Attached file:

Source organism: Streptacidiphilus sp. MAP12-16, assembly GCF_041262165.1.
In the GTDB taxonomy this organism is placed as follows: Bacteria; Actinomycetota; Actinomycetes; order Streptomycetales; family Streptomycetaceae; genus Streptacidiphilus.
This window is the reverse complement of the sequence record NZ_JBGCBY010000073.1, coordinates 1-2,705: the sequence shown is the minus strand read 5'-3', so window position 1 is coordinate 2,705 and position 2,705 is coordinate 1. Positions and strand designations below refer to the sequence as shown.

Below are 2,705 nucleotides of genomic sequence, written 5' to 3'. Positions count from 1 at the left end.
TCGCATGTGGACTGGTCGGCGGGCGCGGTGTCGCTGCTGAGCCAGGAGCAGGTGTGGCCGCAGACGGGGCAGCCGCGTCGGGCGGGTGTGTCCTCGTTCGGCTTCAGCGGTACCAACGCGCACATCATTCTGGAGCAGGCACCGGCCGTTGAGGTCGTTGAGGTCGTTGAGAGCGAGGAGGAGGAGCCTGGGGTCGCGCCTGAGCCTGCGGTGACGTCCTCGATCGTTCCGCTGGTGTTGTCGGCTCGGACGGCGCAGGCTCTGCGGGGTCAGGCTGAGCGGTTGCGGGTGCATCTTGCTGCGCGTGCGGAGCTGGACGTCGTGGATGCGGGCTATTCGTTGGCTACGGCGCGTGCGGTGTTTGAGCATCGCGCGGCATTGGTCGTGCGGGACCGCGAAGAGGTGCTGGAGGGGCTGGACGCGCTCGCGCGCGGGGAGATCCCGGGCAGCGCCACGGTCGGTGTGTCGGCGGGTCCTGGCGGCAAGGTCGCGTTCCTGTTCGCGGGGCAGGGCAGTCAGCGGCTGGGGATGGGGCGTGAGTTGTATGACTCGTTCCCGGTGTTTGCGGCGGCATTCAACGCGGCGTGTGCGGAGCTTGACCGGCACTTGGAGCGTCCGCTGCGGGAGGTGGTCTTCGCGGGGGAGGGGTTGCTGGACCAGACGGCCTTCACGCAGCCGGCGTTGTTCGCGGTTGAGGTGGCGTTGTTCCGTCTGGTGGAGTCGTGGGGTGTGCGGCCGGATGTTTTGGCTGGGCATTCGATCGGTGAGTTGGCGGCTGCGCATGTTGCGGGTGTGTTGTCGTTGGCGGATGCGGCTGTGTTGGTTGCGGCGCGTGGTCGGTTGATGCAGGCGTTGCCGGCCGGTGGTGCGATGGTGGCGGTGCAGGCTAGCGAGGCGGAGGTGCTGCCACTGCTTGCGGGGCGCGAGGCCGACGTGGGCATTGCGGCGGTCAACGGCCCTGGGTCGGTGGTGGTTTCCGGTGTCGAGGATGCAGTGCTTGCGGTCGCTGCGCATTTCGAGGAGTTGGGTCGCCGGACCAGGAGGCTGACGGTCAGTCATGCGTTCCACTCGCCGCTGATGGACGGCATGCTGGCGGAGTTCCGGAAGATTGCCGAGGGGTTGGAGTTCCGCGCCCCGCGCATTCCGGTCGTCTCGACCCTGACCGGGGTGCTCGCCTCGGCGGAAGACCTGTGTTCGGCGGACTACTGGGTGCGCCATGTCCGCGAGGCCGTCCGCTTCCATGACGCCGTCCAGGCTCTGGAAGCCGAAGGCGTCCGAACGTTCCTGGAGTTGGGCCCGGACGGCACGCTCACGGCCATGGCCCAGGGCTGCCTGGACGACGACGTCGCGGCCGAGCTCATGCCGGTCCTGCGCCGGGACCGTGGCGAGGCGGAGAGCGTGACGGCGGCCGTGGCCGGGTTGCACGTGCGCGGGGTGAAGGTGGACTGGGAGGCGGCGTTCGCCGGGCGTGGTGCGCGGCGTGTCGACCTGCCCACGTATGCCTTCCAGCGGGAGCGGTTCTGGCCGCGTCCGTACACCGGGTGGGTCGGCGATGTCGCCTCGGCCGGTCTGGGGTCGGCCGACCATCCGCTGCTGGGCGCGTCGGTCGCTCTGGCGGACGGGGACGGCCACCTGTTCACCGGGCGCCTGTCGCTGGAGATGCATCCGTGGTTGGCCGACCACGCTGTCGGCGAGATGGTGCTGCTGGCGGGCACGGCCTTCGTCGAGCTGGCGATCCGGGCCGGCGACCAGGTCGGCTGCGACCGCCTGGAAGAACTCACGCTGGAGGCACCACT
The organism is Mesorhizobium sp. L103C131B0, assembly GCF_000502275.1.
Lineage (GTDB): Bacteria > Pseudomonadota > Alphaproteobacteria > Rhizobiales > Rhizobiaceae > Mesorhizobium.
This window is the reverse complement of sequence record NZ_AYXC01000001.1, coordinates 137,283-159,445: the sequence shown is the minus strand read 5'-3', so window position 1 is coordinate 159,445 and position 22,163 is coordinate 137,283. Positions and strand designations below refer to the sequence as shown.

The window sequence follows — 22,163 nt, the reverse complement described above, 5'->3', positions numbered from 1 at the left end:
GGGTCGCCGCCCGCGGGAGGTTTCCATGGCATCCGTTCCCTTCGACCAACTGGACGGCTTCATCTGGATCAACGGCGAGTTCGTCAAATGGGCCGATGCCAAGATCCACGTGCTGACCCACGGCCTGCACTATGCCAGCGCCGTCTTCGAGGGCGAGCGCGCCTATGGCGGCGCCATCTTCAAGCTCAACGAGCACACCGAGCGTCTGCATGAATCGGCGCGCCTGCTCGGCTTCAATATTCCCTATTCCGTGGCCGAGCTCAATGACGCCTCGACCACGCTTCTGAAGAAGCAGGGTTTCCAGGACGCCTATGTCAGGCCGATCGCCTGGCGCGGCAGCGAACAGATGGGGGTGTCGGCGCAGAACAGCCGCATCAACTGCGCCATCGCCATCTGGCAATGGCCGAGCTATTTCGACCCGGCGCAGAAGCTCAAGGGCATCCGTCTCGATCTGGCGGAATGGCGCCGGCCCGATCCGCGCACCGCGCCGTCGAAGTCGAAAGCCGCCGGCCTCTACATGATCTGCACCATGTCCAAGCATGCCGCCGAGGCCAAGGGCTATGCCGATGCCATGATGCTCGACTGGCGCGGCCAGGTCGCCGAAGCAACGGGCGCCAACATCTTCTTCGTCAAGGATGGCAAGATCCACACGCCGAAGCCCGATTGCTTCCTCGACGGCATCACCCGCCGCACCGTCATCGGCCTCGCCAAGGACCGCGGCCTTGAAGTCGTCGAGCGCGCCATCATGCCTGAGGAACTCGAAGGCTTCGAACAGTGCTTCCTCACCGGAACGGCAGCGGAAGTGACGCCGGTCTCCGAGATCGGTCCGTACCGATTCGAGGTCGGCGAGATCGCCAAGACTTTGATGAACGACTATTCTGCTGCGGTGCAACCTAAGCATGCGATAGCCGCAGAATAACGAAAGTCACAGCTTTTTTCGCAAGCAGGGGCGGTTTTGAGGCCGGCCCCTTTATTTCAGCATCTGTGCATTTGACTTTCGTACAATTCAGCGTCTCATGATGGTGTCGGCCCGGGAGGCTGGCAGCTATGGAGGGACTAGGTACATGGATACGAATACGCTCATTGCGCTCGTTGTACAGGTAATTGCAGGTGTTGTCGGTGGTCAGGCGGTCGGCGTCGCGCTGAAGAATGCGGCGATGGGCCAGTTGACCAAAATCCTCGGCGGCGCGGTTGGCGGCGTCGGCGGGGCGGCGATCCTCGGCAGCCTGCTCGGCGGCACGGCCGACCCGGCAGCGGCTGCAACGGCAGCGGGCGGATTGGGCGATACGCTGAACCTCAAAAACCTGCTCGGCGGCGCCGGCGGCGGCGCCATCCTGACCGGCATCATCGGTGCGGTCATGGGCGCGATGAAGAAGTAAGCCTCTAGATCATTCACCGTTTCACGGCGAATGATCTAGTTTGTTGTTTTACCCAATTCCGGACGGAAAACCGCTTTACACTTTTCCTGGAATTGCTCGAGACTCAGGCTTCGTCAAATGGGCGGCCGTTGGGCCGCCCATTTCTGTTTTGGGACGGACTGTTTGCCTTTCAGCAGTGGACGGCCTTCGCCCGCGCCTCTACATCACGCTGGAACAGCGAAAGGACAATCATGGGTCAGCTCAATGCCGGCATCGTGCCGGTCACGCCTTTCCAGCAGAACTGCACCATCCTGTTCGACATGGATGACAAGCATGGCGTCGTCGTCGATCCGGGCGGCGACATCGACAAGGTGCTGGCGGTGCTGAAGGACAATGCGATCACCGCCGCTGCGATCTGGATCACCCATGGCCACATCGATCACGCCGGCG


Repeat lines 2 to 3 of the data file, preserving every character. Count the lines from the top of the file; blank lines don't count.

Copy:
In the GTDB taxonomy this organism is placed as follows: Bacteria; Actinomycetota; Actinomycetes; order Streptomycetales; family Streptomycetaceae; genus Streptacidiphilus.
This window is the reverse complement of the sequence record NZ_JBGCBY010000073.1, coordinates 1-2,705: the sequence shown is the minus strand read 5'-3', so window position 1 is coordinate 2,705 and position 2,705 is coordinate 1. Positions and strand designations below refer to the sequence as shown.